Election 2016

Krugman Eviscerates Republican Establishment: You Made Trump!

Trumpism comes straight out of the modern GOP playbook.

Photo Credit: via YouTube

Republicans need to stop acting so shocked and upset about the ascendance of Trump, Paul Krugman writes in Monday's column. Establishment darling Marco Rubio, and other "ideological warriors of the right" practice the same sort of paranoid politics tinged with demagogy and tribalism, he points out.

Everyone needs to remember "the glitch heard round the world," Krugman reminds, Marco Rubio's repetitive talking point that Chris Christie so roundly mocked him for.

It went like this: “Let’s dispel with this fiction that Barack Obama doesn’t know what he’s doing. He knows exactly what he’s doing.” The clear, if ungrammatical, implication was that all the bad things Republicans claim have happened under President Obama — in particular, America’s allegedly reduced stature in the world — are the result of a deliberate effort to weaken the nation.

In other words, the establishment favorite for the G.O.P. nomination, the man Time magazine once put on its cover with the headline “The Republican Savior,” was deliberately channeling the paranoid style in American politics. He was suggesting, albeit coyly, that a sitting president is a traitor.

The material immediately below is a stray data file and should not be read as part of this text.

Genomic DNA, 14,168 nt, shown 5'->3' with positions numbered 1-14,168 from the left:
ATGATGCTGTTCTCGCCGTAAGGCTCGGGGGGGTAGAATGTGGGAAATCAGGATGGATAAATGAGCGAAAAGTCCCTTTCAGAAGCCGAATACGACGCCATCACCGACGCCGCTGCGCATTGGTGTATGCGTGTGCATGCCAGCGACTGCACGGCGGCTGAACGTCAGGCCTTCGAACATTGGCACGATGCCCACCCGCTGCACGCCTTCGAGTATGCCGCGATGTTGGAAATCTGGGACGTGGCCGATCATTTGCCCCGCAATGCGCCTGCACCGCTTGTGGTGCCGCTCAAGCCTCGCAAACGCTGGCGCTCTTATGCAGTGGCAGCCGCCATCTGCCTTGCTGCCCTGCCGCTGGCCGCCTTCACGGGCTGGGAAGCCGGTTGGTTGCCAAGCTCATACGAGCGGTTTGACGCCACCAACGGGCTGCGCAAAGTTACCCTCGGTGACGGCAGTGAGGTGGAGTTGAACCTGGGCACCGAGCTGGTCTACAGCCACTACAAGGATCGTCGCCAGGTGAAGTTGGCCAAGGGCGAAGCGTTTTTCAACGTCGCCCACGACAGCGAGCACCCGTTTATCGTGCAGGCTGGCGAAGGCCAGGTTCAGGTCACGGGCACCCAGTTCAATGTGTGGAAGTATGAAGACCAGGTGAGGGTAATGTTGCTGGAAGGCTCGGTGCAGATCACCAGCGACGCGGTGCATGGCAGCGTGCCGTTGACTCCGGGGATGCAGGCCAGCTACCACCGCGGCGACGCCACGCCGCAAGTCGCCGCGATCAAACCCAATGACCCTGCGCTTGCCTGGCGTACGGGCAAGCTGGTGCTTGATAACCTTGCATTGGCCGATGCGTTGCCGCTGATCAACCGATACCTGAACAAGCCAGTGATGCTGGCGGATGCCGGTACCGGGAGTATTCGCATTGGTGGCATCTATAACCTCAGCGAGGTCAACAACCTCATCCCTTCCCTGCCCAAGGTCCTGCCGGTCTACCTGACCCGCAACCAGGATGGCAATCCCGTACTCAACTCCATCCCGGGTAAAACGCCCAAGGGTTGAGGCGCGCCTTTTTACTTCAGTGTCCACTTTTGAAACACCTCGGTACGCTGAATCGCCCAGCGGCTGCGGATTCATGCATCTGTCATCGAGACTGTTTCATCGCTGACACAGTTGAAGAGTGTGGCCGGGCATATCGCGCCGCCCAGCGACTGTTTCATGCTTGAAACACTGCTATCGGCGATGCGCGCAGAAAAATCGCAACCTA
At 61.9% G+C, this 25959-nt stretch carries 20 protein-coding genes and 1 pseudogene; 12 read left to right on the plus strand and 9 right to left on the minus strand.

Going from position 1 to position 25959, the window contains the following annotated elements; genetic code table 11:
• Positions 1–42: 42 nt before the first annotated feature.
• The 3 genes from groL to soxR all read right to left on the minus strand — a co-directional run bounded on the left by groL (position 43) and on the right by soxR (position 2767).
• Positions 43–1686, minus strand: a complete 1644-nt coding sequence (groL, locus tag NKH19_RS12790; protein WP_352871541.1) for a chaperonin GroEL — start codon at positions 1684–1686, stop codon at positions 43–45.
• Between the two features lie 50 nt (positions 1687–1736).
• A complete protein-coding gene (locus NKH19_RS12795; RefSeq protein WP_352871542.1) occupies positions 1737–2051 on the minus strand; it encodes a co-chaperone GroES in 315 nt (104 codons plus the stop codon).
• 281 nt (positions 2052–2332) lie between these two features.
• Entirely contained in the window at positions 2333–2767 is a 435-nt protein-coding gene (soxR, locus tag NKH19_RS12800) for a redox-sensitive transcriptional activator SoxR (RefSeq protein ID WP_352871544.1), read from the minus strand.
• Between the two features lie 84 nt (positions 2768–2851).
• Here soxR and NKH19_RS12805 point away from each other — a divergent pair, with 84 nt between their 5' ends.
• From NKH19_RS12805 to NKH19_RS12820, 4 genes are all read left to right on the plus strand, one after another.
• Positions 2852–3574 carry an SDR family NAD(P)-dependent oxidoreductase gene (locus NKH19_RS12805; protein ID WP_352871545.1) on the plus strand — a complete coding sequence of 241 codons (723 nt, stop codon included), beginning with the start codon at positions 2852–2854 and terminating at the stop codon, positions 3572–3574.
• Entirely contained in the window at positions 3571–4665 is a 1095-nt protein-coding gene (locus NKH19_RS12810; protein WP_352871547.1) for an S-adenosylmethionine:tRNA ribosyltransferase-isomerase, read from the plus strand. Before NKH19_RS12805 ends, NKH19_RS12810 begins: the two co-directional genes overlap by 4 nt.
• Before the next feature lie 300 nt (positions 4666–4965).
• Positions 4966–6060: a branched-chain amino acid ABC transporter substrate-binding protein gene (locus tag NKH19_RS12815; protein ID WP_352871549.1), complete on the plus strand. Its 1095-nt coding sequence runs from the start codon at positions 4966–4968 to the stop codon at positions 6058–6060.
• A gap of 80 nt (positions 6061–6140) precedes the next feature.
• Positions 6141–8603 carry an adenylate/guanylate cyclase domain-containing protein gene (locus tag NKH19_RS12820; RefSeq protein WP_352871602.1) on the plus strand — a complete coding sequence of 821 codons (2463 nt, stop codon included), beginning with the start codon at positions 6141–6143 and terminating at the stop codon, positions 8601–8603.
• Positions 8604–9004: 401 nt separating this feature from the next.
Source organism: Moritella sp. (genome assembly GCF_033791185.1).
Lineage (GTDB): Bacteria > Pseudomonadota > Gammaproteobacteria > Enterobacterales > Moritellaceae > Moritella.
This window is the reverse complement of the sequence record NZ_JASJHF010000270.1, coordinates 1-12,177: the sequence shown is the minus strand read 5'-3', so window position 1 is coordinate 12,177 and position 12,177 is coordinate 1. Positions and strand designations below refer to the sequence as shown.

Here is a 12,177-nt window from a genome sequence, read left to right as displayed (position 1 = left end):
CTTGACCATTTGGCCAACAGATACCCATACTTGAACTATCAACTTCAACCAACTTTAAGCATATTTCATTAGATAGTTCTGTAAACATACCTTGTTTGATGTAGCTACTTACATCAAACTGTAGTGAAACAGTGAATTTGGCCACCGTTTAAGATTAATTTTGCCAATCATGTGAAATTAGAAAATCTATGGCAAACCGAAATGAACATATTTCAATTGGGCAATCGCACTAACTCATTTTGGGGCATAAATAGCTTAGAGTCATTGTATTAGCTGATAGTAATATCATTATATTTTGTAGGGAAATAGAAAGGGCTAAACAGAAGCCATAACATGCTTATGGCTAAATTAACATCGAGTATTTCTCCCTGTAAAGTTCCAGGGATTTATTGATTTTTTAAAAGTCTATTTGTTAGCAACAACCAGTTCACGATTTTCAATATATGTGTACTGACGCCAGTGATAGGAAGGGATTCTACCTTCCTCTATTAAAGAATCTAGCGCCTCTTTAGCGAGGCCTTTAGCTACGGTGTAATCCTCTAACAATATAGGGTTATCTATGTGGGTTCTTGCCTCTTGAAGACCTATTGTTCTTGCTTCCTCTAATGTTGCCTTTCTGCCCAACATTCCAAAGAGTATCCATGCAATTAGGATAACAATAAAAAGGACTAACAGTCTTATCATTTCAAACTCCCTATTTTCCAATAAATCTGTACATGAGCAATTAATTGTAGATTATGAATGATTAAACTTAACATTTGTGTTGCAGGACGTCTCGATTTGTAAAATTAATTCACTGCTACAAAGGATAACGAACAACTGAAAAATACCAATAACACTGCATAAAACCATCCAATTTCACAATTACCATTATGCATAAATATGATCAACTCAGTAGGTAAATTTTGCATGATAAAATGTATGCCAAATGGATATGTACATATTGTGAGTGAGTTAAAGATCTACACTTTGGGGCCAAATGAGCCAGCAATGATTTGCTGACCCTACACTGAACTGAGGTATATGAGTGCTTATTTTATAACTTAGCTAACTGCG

And now the establishment is shocked to see a candidate who basically plays the same game, but without the coyness, the overwhelming front-runner for the Republican presidential nomination. Why?

It has become impossible to rise in the Republican party without subscribing to the right's extremist orthodoxy, which includes, of course, not raising taxes on the wealthy, even though the vast majority of Americans—even Republican voters—are in favor of that common sense measure.

The question then is how does a party with such unpopular policies keep winning elections? Lying and obfuscation is always good, as Krugman points out, but even more effective, as we now see, are, "racial dog whistles and suggestions that Democrats are un-American if not active traitors." 

For the underlying assumption behind the establishment strategy was that voters could be fooled again and again: persuaded to vote Republican out of rage against Those People, then ignored after the election while the party pursued its true, plutocrat-friendly priorities. Now comes Mr. Trump, turning the dog whistles into fully audible shouting, and telling the base that it can have the bait without the switch. And the establishment is being destroyed by the monster it created.

And, please, Krugman concludes. Stop with the attempt to draw a parallel between Trump and Bernie Sanders and the establishments that they are challenging. "The Democratic Party is, as some political scientists put it, a “coalition of social groups,” ranging from Planned Parenthood to teachers’ unions, rather than an ideological monolith; there’s nothing comparable to the array of institutions that enforces purity on the other side," he writes. (Still, Krugman being the Clinton supporter that he is, can't resist taking a swipe and Sanders and his supporters, implying there is a little demagogy going on in that camp.)

But his main target remains the GOP. In short, Mitt Romney et al, you need to stop acting so damn shocked about your frontrunner, and own the horrible monster you built.


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